The Way We Weren’t: False Nostalgia and Imagined Love

Anne Marilla Harris

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1 Citation (Scopus)


This autoethnographic performance uses the lyrics, mode, and performative stylistic of Barbra Streisand’s famous song as a provocation for exploring the ways in which young adoptees sometimes idealize an imaginary love that is not limited to parent–child but rather floats out like a lyrical overture into the broader landscape of “misty watercolor memories” of a wish for the way things might have been. When Barbra asks Can it be that it was all so simple then?, the adoptee answers no, and lives the need in families that What’s too painful to remember, we simply choose to forget. Adoptee consciousness, like Braidotti’s nomad, abandons any “nostalgia for fixity” and in so doing is able to cultivate an “intense desire to go on trespassing, transgressing” for survival and “thrival.” In this way, Streisand’s song represents a critical moment of letting go within my own developing nomadic queer and adoptee consciousness—a letting go of an idealized “way we were” and a redirection toward a future-looking nomadic subject. Through this queer lens, Barbra’s nostalgic lyrics might be considered a “queer retrosexuality” for a time, place, and kind of love and belonging that has never existed and is increasingly culturally crippling.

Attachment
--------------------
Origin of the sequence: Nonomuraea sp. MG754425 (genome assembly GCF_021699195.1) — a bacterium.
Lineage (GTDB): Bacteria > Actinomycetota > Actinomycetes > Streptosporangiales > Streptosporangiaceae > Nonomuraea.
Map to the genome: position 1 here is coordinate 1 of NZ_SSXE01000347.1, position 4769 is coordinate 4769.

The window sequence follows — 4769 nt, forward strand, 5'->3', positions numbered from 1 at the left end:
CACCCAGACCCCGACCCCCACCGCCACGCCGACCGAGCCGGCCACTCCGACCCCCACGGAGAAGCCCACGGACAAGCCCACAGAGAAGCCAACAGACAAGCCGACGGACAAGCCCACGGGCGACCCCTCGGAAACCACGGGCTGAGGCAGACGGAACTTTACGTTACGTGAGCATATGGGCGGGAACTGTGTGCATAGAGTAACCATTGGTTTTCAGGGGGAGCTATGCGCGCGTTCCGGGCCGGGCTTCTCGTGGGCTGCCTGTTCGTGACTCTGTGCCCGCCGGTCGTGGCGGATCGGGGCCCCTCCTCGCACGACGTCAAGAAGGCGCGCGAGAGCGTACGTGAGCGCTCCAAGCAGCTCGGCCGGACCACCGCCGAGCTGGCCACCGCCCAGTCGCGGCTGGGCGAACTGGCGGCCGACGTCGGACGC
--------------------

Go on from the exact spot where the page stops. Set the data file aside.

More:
Original languageEnglish
Pages (from-to)779-784
Number of pages6
JournalQualitative Inquiry
Issue number10
Publication statusPublished - 1 Dec 2016


  • abject
  • adoption
  • autoethnography
  • forgetting
  • queer memory

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